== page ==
p.6. F. Rosenthal, Aramaic studies during the past thirty years, Journal of NearEastern Studies 37 (1978), 81-82.

p.8. Poseidonius, quoted in Strabo, Geography, I,34; XVI.4.27.

pp.8-9. R. Steiner, Why the Aramaic script was called Assyrian in Hebrew, Greek and Demotic, Orientalia 62 (1993), 80-82.

p.11. PAT 0278 of AD 242 (see caption to p.138b).

pp.13-14. The table is adapted from that given by J. Huehnergard, in Anchor Dictionary of the Bible 4 (1992), 157.

p.15. For the classification of Aramaic dialects adopted here, see J.A. Fitzmyer, A Wandering Aramean. Collected Aramaic Essays (Missoula, 1979, chapter 3, and S.Kaufman in Anchor Dictionary of the Bible 4 (1992), 173-178.

p.18b. Sefire:KAI 222A, lines 21-28, = Gibson, no. 7 (p.28ff); Fitzmyer-Kaufman B.1.11.

p.19a. Sinzeribni: KAI 225 = Gibson, no.18 (p.95f); Fitzmyer-Kaufman B.1.16.

p.19b. From the temple of Atargatis/al Uzza, Petra; see P. Hammond and others, A religio-legal Nabataean inscription from the Atargatis/Al-Uzza temple at Petra,Bulletin of the American School of Oriental Research 263 (1986), 77-86. Aretas IVs 37th year would fall c. AD 28.

p.20b. Kh. Al Ascad and M. Gawlikowski, The Inscriptions in the Museum of Palmyra. A Catalogue (Palmyra/Warsaw, 1997), no.78.

p.21a. J.A.Fitzmyer and D.J. Harrrington, A Manual of Palestinian Aramaic Texts (Rome, 1978), A22.

p.21c.Paris Sab./Mand. 1 (E. Tisserant, Specimina codicum orientalium (Bonn, 1914), pl. 40).

p.22a. Florence, Bibl.Med. Plut.I.56; E. Hatch, Album of Dated Syriac Manuscripts (Boston, 1946), plate 34.

p.22b. British Library, Add. 14548 (Tisserant, Specimina, pl. 28).

p.22c. Vatican Syr. 19 (Hatch, Album of Dated Syriac Manuscripts, plate 198.

p.23a. Published by H. Pognon, Inscriptions smitiques de la Syrie et de la Msopotamie et de la region de Mossoul (Paris, 1907), no.54.

p.23b. Unpublished inscription, apparently seen in Jubb Addin. The original photograph shows slightly more text, and the following can be read: katbah den hatt[aya] / shawil dab-shem dayraya / ba-shnat alp[ ] / w-hameshma / wa-tmanin / w-tarten / d-yawnaye / b-yawmay / [me]litios / [patria]rka, The sinner Shawil, nominally a monk, wrote it in the year one thousand and five hundred and eighty two of the Greeks in the days of [Me]letios the [patri]arch.G 1582 = AD 1270/1; probably the Melkite patriarch of Antioch is intended, though according to V. Grumel, La chronologie(Paris, 1958),the patriarch at this time was Euthymios I (c.1258-1274).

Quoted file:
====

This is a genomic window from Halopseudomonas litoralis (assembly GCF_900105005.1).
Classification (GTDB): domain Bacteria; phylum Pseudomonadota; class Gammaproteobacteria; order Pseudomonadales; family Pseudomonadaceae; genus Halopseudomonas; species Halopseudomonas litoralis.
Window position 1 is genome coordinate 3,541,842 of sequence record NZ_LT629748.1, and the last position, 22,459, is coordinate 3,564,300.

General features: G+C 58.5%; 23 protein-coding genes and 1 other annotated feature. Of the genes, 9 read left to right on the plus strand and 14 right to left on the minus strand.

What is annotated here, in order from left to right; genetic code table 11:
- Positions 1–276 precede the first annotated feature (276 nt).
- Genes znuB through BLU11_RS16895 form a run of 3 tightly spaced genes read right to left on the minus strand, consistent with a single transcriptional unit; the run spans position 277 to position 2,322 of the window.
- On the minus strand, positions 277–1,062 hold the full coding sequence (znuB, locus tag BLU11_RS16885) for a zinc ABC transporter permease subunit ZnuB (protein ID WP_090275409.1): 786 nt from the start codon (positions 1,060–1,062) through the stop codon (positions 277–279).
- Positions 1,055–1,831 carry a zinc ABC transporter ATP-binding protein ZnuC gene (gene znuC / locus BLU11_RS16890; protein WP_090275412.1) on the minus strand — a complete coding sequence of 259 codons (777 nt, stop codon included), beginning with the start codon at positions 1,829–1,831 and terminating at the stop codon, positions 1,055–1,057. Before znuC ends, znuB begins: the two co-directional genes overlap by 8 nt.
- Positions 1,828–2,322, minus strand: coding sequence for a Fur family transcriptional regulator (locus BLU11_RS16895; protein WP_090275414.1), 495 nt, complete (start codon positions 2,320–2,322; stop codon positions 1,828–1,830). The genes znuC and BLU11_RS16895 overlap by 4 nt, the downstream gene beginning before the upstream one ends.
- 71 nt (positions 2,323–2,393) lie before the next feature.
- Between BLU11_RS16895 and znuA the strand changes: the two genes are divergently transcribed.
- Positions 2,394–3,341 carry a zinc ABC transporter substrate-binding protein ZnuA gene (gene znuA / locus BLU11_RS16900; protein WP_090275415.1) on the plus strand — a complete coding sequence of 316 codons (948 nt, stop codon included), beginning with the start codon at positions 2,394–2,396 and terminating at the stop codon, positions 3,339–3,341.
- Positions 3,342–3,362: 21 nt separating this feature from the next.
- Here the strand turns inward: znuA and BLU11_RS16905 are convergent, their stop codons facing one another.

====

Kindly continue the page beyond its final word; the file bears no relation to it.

p.24b. Published by J. Jarry, Inscriptions syriaques et arabes indites du Tur Abdin, Annales Islamologiques 10 (1972), p.209 (pl. LV, no. 6).

pp.39-40. See annotation to II, pp.261-262.

p.42a. Tel Fekheriye: A.Abou-Assaf, P. Bordreuil, A. Millard, La statue de Tell Fekherye et son inscription bilingue assyro-aramenne (Paris, 1982); Fitzymer-Kaufman B.2.2.

p.42b.Zakkur: KAI 202A = Gibson, no.5 (p.6ff); Fitzmyer-Kaufman, B.1.6.

p.44a. Kilamuwa: KAI 24.

p.44b. Barrakab: KAI 216 = Gibson, no.15 (p.89ff); Fitzmyer-Kaufman, B.1.14.

p.45a. Sefire: KAI 222A, lines 2-13, = Gibson, no.7 (p.28ff).

p.48a-b. See I. Ephal and J.Naveh, Hazaels booty inscriptions, Israel Exploration Journal 39 (1989), 192-200.

p.61. Tiglath-Pileser I: Grayson, I, pp.23, 37.

p.62. NurAdad: Grayson, I, p.149. // Muqurru: Grayson, I, p.150. // Booty from the foot of Mt Kashiari: Grayson, I, p.150.

p.63. Matiatu: Grayson, I, p.209. For the topography, see M. Liverani, Studies in the Annals of Ashurnasirpal II. 2, Topographical Analysis (Rome, 1992), 35-36, 43-44, 57-58, 106. // Fragment in Adana museum: see J.D.Hawkins, The Babil stele of Assurbanipal, Anatolian Studies 19 (1969), 111-120. // Amme Ba`li, Bit Zamani: Grayson, I, p. 261. // Assyrian brutality: Grayson, I, p.201.

p.65. Hadadyis`i: see on p.42a.

p.66. Ahuni: Grayson, II, p.91; Kilamuwa: see on 44a.

p.67. Sefire: see on 18b. // Melqart: KAI 201 = Gibson no. 1 (p.1ff); Fitzmyer-Kaufman, B1.1. // For the identity of Barhadads father, see W.T. Pitard, The identity of the Bir Hadad of the Melqart stele, Bulletin of the American Schools of Oriental Research 272 (1988), 3-21, and E. Puech, La stle de Bar-Hadad Melqart et les rois dArpad, Revue biblique 99 (1992), 311-334.

p.68. Adadidri and Irhuleni: Grayson, II, p.47. // Zakkur: see on 42b.

p.69. Tel Dan: A. Biran and J. Naveh, An Aramaic stele fragment from Tel Dan, and The Tel Dan inscription: a new fragment, in Israel Exploration Journal 43 (1993), 81-98, and 45 (1995), 1-18.

p.70. Shalmaneser III: Grayson, II, p.60. // Adadnirari III: Grayson, II, p.213. Hazaels booty: see on p.48.

p.71. Tiglath-Pileser III: H. Tadmor, The Inscriptions of Tiglath-Pileser III (Jerusalem, 1994), p.79.

p.73. Barrakab: KAI 218 = Gibson, no. 17 (p.93); Fitzmyer-Kaufman, B.1.14.

p.77. Deir Alla: J. Hackett, The Balaam text from Deir Alla (Chico 1984); Fitzmyer-Kaufman, B.1.19.

p.82: Taba: KAI 269 = Gibson, no.24 (p.120ff); Fitzmyer-Kaufman, B.3.f.18.

pp.83-84. Sigabbar and Sinzeribini: KAI 226, 225 = Gibson, nos. 19, 18 (p.93ff).